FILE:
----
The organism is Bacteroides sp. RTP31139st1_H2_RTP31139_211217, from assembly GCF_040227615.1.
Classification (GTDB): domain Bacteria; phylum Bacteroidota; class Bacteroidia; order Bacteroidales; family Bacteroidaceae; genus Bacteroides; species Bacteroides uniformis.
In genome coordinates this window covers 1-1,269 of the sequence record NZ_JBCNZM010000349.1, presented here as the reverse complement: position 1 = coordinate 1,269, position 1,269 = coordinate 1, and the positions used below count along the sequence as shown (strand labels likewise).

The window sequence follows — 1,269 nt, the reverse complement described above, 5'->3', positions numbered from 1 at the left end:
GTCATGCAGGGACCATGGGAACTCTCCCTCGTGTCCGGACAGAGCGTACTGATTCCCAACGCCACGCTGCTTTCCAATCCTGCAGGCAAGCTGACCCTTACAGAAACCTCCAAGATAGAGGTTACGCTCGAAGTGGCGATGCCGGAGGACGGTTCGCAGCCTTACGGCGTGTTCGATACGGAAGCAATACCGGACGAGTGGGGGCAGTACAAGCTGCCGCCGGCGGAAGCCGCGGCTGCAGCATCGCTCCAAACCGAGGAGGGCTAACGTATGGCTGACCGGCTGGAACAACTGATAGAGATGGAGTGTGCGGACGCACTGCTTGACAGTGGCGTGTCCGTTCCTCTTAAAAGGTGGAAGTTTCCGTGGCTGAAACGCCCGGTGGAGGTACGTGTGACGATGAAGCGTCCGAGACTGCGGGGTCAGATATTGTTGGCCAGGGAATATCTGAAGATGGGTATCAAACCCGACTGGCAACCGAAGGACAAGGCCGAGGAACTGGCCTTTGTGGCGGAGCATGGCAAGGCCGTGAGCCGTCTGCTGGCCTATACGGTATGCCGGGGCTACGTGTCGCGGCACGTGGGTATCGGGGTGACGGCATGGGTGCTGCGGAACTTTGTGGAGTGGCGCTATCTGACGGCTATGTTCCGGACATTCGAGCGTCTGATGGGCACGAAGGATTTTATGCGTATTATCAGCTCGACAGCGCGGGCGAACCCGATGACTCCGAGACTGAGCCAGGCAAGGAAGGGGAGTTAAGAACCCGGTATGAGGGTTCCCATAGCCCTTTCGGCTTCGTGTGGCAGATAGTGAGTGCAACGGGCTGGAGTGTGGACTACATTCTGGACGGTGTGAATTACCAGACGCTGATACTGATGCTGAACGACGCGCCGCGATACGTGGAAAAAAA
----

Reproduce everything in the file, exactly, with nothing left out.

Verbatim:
The organism is Bacteroides sp. RTP31139st1_H2_RTP31139_211217, from assembly GCF_040227615.1.
Classification (GTDB): domain Bacteria; phylum Bacteroidota; class Bacteroidia; order Bacteroidales; family Bacteroidaceae; genus Bacteroides; species Bacteroides uniformis.
In genome coordinates this window covers 1-1,269 of the sequence record NZ_JBCNZM010000349.1, presented here as the reverse complement: position 1 = coordinate 1,269, position 1,269 = coordinate 1, and the positions used below count along the sequence as shown (strand labels likewise).

The window sequence follows — 1,269 nt, the reverse complement described above, 5'->3', positions numbered from 1 at the left end:
GTCATGCAGGGACCATGGGAACTCTCCCTCGTGTCCGGACAGAGCGTACTGATTCCCAACGCCACGCTGCTTTCCAATCCTGCAGGCAAGCTGACCCTTACAGAAACCTCCAAGATAGAGGTTACGCTCGAAGTGGCGATGCCGGAGGACGGTTCGCAGCCTTACGGCGTGTTCGATACGGAAGCAATACCGGACGAGTGGGGGCAGTACAAGCTGCCGCCGGCGGAAGCCGCGGCTGCAGCATCGCTCCAAACCGAGGAGGGCTAACGTATGGCTGACCGGCTGGAACAACTGATAGAGATGGAGTGTGCGGACGCACTGCTTGACAGTGGCGTGTCCGTTCCTCTTAAAAGGTGGAAGTTTCCGTGGCTGAAACGCCCGGTGGAGGTACGTGTGACGATGAAGCGTCCGAGACTGCGGGGTCAGATATTGTTGGCCAGGGAATATCTGAAGATGGGTATCAAACCCGACTGGCAACCGAAGGACAAGGCCGAGGAACTGGCCTTTGTGGCGGAGCATGGCAAGGCCGTGAGCCGTCTGCTGGCCTATACGGTATGCCGGGGCTACGTGTCGCGGCACGTGGGTATCGGGGTGACGGCATGGGTGCTGCGGAACTTTGTGGAGTGGCGCTATCTGACGGCTATGTTCCGGACATTCGAGCGTCTGATGGGCACGAAGGATTTTATGCGTATTATCAGCTCGACAGCGCGGGCGAACCCGATGACTCCGAGACTGAGCCAGGCAAGGAAGGGGAGTTAAGAACCCGGTATGAGGGTTCCCATAGCCCTTTCGGCTTCGTGTGGCAGATAGTGAGTGCAACGGGCTGGAGTGTGGACTACATTCTGGACGGTGTGAATTACCAGACGCTGATACTGATGCTGAACGACGCGCCGCGATACGTGGAAAAAAA